For candidates, we vary the presentation of information from the PSL evaluation's report. As part of the survey, all candidates receive a ``placebo'' condition describing the PSL program and noting some of the main arguments advanced by its supporters and detractors. Some candidates then receive more information. The ``Results'' condition provides a brief summary of what the independent PSL evaluation discovered: learning gains of 60\%, increased teacher attendance and time on task, and the fact that in some schools teachers and students were forced out. Other candidates receive the ``Popularity'' condition, which presents our findings that PSL schools were broadly popular among parents and teachers. Some candidates get both the ``Results'' and the ``Popularity'' conditions. The probability of being assigned to each of these four conditions (placebo, results, popularity, both) is 0.25.

For households, we vary the presentation of information about candidates' stated public positions on PSL. All households receive a brief summary of the PSL evaluation's results, similar to that in the ``results'' condition described above. With probability 0.50, households are randomly selected to also receive information on the positions of candidates for President of Liberia and Representative of their own self-reported district (there are 73 districts throughout the country, 40 of which contain at least one PSL school). Households receive either no candidate information, OR information about both presidential and representative candidates. We culled presidential candidates' public positions from a presidential debate held 26 September 2017, in which moderators asked the three participating candidates for their position on the PSL program.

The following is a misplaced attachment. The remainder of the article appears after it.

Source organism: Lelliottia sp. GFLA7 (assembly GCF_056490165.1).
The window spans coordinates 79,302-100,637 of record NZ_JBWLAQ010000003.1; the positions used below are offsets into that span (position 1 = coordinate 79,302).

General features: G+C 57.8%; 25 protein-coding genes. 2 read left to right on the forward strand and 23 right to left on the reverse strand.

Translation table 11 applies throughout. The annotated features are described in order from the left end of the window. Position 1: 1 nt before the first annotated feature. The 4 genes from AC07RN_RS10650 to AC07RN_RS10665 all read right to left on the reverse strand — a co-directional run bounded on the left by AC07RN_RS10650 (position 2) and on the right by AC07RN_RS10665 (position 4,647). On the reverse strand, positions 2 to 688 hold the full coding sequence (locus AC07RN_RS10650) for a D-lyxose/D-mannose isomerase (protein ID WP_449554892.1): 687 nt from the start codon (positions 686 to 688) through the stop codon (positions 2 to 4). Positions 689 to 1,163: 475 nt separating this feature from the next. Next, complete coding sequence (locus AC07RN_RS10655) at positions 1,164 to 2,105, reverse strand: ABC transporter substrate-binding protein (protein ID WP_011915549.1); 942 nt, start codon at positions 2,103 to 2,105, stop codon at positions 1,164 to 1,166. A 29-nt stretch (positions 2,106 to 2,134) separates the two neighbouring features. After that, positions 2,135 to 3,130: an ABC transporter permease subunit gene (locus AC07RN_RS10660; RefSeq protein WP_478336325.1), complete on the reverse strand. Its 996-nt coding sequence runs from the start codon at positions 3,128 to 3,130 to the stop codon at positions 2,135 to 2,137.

Public positions for representatives came from a question in our candidate survey which reads as follows: ``Let me remind you that all the answers you have given will be confidential. However, I wanted to let you know that we are planning to conduct an information campaign to sensitize voters about Partnership Schools. If you like, we are willing to communicate the campaign message you choose to voters in your district on your behalf. I will read three statements, and I want you to tell me which one, if any, is your position which you want us to sensitize to the people in your district on your behalf.